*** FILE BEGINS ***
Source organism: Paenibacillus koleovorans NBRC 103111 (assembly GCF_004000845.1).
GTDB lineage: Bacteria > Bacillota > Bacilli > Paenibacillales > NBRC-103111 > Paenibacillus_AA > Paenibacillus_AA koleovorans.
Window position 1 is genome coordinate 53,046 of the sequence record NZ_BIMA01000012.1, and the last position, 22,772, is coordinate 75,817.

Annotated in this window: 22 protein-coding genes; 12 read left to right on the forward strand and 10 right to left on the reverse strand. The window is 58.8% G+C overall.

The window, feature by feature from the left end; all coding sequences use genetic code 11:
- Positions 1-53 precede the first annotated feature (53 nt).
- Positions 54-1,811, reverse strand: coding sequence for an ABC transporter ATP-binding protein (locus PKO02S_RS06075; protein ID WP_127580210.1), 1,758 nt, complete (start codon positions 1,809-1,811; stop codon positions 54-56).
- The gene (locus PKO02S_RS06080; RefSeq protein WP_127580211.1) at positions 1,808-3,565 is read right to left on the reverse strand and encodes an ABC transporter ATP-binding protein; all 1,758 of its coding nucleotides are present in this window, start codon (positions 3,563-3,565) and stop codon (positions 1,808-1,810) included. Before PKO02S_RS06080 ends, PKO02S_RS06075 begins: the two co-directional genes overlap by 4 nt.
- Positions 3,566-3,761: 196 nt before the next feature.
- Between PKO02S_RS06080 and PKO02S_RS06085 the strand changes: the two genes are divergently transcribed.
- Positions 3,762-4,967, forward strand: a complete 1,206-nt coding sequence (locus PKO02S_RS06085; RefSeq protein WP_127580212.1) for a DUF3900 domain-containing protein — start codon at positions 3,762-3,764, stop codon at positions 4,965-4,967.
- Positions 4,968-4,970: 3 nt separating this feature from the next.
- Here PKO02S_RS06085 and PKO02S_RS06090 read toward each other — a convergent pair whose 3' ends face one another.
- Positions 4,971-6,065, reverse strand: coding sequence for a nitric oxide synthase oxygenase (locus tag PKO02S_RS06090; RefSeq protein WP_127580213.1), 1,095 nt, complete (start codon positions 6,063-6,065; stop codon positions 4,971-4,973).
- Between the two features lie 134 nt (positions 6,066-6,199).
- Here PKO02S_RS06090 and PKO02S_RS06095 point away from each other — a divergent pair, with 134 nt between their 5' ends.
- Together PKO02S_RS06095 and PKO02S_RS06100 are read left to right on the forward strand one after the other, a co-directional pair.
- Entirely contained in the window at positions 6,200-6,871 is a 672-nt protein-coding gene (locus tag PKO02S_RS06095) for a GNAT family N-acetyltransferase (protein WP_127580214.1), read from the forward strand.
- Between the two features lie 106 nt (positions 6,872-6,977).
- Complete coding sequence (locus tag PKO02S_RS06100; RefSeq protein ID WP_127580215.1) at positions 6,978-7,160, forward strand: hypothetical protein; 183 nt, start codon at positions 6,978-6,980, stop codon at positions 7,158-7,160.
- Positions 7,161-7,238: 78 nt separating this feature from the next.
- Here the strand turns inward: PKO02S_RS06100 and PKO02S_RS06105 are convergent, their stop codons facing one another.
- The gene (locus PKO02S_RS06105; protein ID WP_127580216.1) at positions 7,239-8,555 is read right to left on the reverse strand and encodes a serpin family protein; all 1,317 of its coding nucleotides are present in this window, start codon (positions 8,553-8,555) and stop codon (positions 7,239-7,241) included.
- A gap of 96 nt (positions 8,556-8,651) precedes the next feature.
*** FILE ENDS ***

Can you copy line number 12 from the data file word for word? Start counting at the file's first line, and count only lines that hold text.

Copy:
- Positions 4,968-4,970: 3 nt separating this feature from the next.